This Tablet Maker Blazes a New Trail
Chris is a member of The Motley Fool Blog Network -- entries represent the personal opinion of the blogger and are not formally edited.
We aren’t building the best tablet at a certain price; we have just built the best tablet at any price.
Mr. Bezos is referring, of course, to the company’s brand new array of tablet computers. Mr. Bezos just released the news September 6 that the new Kindle Fire tablets would come in multiple shapes and sizes with a vast assortment of different features and prices.
Moreover, Bezos is not even hoping to profit directly from the sale of tablets – he hinted that the tablets would break even or perhaps act as a loss leader. The company hopes to subsidize its low prices with advertising by cross-selling its other products, such as apps or Amazon Prime. He hopes to profit when users actually use the devices, as opposed to when they first buy them.
Models and Prices
Amazon’s lowest-priced tablet hits the market at just $159, a 20% drop from the tablet’s old $199 price point. Amazon has also decided to compete more heavily with Apple (NASDAQ: AAPL), Google, and Microsoft (NASDAQ: MSFT) by offering a broad spectrum of tablets ranging from $199 to $599.
The exciting part is that Amazon’s $499 tablet can connect to any wireless signal – and its data plan costs a mere $49.99 per year. For comparison, Apple’s costs $14.99 per month, totaling nearly $180 per year.
Since Amazon’s plan is to augment revenue with ads and cross-selling, it pits the company against Netflix (NASDAQ: NFLX). Netflix allows customers to stream unlimited content for a beginning price of $7.99 per month, or $96 per year. Amazon hopes to sell other services, like Amazon Prime. Amazon Prime allows users free two-day shipping, and it allows customers to stream content directly to their tablets. No doubt this will steal away some of Netflix’s market share.
Netflix’s customer base has already been spliced from when CEO Reed Hastings decided to split the company in two last fall, so Amazon’s move could capitalize on Netflix’s current weakness.
Apple’s cheapest iPad starts at $499, and the accompanying data plan is priced at $180 per year. Customers will now have to think twice about how much having the Apple logo on their tablet really means to them.
Apple shipped more than two-thirds of all tablets so far in 2012, but Amazon’s new business model will likely bring that number down. When communicating the price differences, Bezos was clear that the new 4G Kindle Fire would save customers $400 in just the first year of ownership. Again, customers will have to think through: “How much is the sleek Apple logo worth to me?”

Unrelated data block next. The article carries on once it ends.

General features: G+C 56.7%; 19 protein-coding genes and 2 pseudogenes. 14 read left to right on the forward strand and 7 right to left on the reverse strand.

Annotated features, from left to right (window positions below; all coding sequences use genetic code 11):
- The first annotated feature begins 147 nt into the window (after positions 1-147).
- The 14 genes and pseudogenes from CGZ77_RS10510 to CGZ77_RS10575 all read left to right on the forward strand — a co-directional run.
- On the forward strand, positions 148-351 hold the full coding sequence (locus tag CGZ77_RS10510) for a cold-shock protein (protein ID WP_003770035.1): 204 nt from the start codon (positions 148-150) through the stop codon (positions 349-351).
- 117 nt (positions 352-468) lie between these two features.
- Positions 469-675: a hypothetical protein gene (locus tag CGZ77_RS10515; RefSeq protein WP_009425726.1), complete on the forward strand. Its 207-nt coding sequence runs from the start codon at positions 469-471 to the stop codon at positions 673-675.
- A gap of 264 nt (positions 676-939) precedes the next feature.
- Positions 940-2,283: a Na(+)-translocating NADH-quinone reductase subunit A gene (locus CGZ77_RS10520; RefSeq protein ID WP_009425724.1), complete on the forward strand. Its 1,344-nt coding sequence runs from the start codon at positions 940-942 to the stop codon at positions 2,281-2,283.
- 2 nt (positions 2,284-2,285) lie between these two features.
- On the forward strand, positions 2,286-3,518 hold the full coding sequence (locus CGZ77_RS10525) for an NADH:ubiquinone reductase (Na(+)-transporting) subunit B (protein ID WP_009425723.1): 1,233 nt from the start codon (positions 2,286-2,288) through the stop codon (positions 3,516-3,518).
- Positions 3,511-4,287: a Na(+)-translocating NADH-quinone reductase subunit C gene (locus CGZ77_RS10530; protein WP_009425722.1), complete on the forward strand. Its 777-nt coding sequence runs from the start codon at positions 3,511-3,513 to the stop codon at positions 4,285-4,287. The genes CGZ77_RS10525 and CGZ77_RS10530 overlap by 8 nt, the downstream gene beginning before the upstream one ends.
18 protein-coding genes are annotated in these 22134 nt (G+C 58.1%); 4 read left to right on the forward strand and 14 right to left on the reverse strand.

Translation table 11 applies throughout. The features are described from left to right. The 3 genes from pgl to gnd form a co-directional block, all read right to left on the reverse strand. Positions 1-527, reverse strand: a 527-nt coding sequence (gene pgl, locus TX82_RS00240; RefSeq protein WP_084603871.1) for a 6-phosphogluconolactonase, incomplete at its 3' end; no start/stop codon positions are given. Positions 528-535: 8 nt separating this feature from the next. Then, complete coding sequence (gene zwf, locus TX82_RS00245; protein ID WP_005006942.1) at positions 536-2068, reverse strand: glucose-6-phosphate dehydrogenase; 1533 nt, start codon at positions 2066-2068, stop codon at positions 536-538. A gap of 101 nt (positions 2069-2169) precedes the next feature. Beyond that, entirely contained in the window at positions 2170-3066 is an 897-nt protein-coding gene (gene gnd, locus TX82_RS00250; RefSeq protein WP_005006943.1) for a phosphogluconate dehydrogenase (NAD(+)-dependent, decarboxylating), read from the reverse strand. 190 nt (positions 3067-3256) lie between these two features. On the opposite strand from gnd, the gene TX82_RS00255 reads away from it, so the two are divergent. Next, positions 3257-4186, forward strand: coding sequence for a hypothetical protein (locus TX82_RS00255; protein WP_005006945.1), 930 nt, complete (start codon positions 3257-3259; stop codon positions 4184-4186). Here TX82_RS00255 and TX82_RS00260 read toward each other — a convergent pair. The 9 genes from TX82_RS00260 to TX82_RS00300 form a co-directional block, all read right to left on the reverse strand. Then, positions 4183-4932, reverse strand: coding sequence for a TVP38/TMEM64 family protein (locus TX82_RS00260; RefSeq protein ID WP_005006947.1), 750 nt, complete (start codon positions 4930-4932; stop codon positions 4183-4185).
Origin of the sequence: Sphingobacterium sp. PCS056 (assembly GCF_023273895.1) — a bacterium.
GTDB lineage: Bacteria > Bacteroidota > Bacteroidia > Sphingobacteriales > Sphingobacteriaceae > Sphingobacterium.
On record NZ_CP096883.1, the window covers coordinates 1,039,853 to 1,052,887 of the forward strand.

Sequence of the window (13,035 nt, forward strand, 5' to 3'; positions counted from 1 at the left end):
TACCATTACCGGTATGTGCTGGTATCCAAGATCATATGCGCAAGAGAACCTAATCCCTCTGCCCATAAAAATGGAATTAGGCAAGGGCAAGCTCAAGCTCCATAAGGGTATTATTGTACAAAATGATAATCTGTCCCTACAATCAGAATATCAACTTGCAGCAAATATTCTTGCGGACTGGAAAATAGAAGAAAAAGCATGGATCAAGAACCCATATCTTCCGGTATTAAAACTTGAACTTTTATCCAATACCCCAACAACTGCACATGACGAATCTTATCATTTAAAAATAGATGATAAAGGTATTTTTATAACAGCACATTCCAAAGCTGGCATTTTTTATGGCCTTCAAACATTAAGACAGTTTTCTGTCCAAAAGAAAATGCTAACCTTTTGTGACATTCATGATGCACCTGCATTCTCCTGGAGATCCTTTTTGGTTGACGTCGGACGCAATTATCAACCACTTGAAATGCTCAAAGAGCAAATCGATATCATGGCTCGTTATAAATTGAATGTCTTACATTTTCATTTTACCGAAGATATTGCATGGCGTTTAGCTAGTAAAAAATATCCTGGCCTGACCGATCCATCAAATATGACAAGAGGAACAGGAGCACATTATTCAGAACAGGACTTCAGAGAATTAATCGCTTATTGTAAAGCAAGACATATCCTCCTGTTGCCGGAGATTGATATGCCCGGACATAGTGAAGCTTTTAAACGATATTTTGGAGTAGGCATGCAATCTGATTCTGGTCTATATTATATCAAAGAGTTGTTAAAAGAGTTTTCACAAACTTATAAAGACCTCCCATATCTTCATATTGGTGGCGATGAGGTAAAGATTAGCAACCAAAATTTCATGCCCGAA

Microsoft is also in the tablet space with its Surface tablet. The tablet is sleek, new, and exciting - it is so exciting, in fact, that Microsoft has decided to give one to its 94,000 employees. However, Microsoft is once again late to the game. Amazon’s tablet goes live between September and late November giving customers a chance to jump on the new products immediately.
Microsoft has a history of being slow. Microsoft’s new Windows 8 is on Nokia’s Lumia 920 and 820 smart phones, but the phones will not be ready until sometime later this year, Nokia CEO Stephen Elop said. Once again, Microsoft’s slow production will hurt its market share because consumers likely won’t purchase more than one tablet – and they want that tablet now.
Barnes and Noble (NYSE: BKS) is still around, too. The company is continuing to run its Nook, which was released last year. The nook has some of the same features as Amazon’s Kindle Fire, but the device seriously lags Apple and Amazon. The company’s lowest-end reader cost just $99, and the Nook color, which can stream, goes for $149. However, look for the Nook to lose even more market share.
To conclude, Bezos is right. He isn’t just launching one of the best tablets – he is launching many of them at many different price points. And the beauty of his model is that the tablets only need to gain market share to be profitable, the company hopes. Thank you, Jeff Bezos, for helping to reinvent yet another industry.
Know What You Own
If you’re an investor in retail stocks, you have to look at Amazon.com, the company intent on
disrupting the entire sector. Whether you’re researching Amazon itself or one of the companies
it's taking sales from, you need to understand the company and its prospects. That's why the
Fool has created a new premium report on Amazon, sharing everything investors must know.
The report also has you covered with a full year of updates, so click here now to get started.
ChrisMarasco has no positions in the stocks mentioned above. The Motley Fool owns shares of Apple, Amazon.com, Microsoft, and Netflix. Motley Fool newsletter services recommend Amazon.com, Apple, and Netflix. Try any of our Foolish newsletter services free for 30 days. We Fools may not all hold the same opinions, but we all believe that considering a diverse range of insights makes us better investors. The Motley Fool has a disclosure policy.If you have questions about this post or the Fool’s blog network, click here for information.